TIL: Firebase Auth lowercases email addresses, despite SMTP

Firebase Auth stores user email addreses in lowercase, regardless of the case passed to Firebase. That can be surprising when comparing email addreseses. It's even more surprising given the risk of sending password reset emails to the wrong person.

The section of an email address before the @ symbol is the "local-part". It's the name of a mailbox in the receiving mail system. Mailbox names are often the same as the username of the user to which the mailbox belongs (username@domain.tld) but they don't have to be. In organisations, role-based local-parts are also common (jobs@domain.tld) and some email providers let users choose any mailbox name that hasn't already been taken.

SMTP specifies that the local-part of an email address is case sensitive. This means that SomeMailbox does not necessarily equal somemailbox. Each can be a separate mailbox and might belong to different people.

Given that SMTP specifies local-part case sensitivity, it might be surprising that I said "SomeMailbox does not necessarily equal somemailbox", implying that the two might be equivalent. Many email providers do not use case sensitive local-parts. And, somewhat confusingly, RFCs like RFC 5321 actually discourage mail systems from enforcing case sensitivity:

The local-part of a mailbox MUST BE treated as case sensitive. Therefore, SMTP implementations MUST take care to preserve the case of mailbox local-parts. In particular, for some hosts, the user "smith" is different from the user "Smith". However, exploiting the case sensitivity of mailbox local-parts impedes interoperability and is discouraged.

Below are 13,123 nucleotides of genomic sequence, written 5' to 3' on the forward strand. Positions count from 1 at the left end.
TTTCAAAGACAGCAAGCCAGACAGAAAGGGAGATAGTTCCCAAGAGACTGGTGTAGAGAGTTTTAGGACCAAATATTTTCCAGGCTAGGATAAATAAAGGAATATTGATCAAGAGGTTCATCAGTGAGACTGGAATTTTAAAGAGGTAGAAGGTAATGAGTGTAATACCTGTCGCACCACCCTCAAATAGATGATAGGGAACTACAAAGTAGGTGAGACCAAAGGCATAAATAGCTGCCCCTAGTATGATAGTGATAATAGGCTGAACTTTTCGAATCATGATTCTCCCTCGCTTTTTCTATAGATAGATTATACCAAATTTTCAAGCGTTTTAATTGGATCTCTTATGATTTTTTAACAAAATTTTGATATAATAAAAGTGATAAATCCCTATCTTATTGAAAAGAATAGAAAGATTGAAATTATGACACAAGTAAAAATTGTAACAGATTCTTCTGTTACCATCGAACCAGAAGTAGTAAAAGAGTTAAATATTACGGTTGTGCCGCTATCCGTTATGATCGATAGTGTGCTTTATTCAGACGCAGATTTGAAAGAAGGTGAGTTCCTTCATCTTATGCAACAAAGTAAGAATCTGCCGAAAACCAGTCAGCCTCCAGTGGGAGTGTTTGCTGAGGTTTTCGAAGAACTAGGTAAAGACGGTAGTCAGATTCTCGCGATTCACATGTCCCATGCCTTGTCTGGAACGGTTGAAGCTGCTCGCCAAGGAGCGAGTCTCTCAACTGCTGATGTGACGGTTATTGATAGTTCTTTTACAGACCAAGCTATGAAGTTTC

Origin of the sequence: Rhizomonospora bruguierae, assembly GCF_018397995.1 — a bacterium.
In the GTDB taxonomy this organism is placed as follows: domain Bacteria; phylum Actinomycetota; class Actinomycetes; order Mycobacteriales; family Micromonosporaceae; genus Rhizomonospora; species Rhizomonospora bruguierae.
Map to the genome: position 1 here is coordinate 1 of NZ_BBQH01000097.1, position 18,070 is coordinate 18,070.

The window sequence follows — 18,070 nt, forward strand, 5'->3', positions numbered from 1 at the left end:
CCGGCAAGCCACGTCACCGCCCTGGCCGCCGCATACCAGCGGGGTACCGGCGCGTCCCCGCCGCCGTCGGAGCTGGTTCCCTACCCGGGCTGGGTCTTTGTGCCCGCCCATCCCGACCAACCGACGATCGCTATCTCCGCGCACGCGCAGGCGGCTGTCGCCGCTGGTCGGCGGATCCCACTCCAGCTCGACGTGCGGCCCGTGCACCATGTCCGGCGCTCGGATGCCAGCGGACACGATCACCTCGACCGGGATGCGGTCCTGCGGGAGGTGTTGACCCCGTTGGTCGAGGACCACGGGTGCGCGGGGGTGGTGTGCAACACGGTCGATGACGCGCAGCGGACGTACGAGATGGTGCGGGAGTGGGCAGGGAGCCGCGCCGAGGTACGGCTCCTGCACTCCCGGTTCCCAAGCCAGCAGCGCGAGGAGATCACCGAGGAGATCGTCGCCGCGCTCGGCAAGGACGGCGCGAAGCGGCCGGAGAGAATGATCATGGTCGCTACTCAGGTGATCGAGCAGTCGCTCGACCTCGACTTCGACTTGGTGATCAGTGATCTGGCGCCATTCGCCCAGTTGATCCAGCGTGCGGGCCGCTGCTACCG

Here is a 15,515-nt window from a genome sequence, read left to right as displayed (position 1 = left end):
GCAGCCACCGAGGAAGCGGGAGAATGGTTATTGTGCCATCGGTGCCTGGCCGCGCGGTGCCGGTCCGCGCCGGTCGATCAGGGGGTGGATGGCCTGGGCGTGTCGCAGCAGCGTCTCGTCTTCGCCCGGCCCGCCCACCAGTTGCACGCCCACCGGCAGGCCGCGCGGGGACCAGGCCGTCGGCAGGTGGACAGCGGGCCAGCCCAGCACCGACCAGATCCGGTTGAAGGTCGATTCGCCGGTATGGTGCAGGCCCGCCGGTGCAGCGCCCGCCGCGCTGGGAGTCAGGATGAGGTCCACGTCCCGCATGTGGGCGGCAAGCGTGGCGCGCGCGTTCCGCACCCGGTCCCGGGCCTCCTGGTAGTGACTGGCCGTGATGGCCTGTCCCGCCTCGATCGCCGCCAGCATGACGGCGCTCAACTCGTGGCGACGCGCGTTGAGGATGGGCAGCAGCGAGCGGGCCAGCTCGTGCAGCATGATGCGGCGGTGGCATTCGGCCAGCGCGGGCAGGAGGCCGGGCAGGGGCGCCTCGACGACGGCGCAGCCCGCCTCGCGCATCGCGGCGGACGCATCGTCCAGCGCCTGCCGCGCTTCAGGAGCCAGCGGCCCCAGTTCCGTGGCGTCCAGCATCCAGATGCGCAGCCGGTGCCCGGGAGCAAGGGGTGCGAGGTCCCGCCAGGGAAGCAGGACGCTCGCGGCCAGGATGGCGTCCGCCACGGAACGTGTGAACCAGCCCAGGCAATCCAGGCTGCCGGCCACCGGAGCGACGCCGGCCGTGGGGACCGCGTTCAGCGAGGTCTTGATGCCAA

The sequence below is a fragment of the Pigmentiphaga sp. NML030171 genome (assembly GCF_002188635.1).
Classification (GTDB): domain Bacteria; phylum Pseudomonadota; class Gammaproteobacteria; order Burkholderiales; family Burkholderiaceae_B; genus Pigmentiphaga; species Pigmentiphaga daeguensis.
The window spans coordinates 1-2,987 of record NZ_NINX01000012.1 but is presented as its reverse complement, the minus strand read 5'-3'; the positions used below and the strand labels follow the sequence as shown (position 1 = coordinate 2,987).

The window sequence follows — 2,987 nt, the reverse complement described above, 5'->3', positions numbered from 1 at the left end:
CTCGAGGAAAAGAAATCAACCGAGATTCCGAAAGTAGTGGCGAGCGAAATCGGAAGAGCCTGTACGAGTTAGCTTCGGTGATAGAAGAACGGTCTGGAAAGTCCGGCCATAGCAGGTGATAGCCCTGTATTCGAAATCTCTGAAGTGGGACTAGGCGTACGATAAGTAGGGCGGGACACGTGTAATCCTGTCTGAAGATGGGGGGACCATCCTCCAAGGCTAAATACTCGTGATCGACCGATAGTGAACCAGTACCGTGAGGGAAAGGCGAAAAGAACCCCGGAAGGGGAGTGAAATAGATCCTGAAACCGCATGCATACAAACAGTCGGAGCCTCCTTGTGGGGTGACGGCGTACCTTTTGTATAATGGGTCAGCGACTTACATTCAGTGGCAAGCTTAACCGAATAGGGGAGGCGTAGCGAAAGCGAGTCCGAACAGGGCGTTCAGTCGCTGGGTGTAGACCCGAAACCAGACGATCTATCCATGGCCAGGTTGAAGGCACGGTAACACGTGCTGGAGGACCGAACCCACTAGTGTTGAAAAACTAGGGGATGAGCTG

RFC 5321 - Simple Mail Transfer Protocol, section 2.4

I get the impression that SMTP was created with the case sensitive local-part, it began to seem like a bad idea (e.g. lots of users typing johnsmith when they meant JohnSmith), enforcement is now discouraged but the issue never actually dealt with.

Going back to the start, Firebase Auth converts user email addresses to lowercase, forcing an assumption that case doesn't matter in email addresses. That assumption is incorrect. Where a mail system does use and enforce case sensitive mailbox names, important emails like password resets will be addressed to the wrong mailbox. The person who controls the lowercase mailbox name ultimately controls whatever account is behind Firebase Auth.

I've discussed this with about half a dozen people and, so far, everyone has assumed that only a tiny number of people could be affected. That was my first thought, too, but then I realised the information available is asymmetric. Large, public email providers like Gmail don't use case sensitive local-parts in their email addresses, so there are lots of free email addresses where this doesn't matter. But what about the many mail systems run by organisations - big companies, universities, government departments? So far, I haven't found any survey of how many mail systems are case sensitive, so it's difficult to know how many people and accounts might be affected. But it's probably more than 0.

If anyone has a survey that covers enforcement of case sensitive local-parts by mail systems, I'd be interested to read it. Let me know at blog@ellen.dev

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